Hort Innovation has continued to invest the dried grape R&D levy in a number of key projects, from recently completed work into objective colour assessments to research into new grape varieties and new rootstocks. Read more in the R&D snapshot below. To discover the latest levy-funded marketing activity, check out the marketing snapshot.


The selection process for appointing an independent chair for the dried grape Strategic Investment Advisory Panel (SIAP) has recently been completed. Information on the SIAP chair will be made available on Hort Innovation’s Dried Grape grower page shortly. The page will also continue to make available summaries from the SIAP’s meetings.

The Strategic Investment Plan

A Strategic Investment Plan (SIP) is the roadmap that helps ensure levy investment decisions align with individual industry priorities. It is used to guide decision-making in levy spending, and represents a balanced view of stakeholders in the industry.

Hort Innovation is currently consulting with growers and other industry stakeholders to finalise new SIPs for each industry by the end of the calendar year.

To learn more about the SIP process, visit Hort Innovation’s SIP Portal.

Any questions?

As well as the Dried Grape grower page, Hort Innovation Relationship Management Lead Will Gordon is always available to answer questions on the dried grape program. For questions relating specifically to the industry’s marketing, contact Hort Innovation Marketing Manager Lisa Troy.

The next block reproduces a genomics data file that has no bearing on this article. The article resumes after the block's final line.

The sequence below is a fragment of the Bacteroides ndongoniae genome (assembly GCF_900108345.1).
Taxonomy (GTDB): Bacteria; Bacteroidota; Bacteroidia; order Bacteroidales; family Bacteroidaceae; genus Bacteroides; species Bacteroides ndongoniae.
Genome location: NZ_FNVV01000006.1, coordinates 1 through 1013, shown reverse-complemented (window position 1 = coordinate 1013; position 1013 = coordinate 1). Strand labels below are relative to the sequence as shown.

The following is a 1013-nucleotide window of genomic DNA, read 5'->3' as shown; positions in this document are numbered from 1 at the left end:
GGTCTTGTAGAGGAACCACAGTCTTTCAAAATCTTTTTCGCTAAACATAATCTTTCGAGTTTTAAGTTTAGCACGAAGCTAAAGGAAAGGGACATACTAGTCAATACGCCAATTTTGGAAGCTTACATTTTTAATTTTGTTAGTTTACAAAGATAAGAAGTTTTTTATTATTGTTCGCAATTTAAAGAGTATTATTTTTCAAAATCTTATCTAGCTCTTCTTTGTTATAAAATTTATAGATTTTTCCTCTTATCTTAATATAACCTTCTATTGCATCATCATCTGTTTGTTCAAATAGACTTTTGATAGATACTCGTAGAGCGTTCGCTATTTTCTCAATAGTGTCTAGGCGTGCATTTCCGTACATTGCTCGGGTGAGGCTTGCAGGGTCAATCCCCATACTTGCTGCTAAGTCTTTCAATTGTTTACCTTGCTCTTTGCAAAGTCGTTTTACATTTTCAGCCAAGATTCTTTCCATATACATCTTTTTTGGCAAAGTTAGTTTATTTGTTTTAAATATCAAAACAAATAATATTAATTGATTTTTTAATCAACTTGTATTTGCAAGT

Objective colour assessment options for the dried grape industry (DG15001) and Evaluating a visible imaging and near-infrared spectroscopy technique for dried grape colour assessment (DG15002)

Status: Completed projects

What were they all about? Beginning earlier in 2016 and now complete, both of these projects developed and tested a number of different methods for objectively measuring the colour of dried grapes. Their common goal was to provide solutions for situations in which a dispute arises between grower and processor over the subjectively assessed colour, and subsequent grading, of fruit (as does often happen with the less-clear-cut intermediate grades).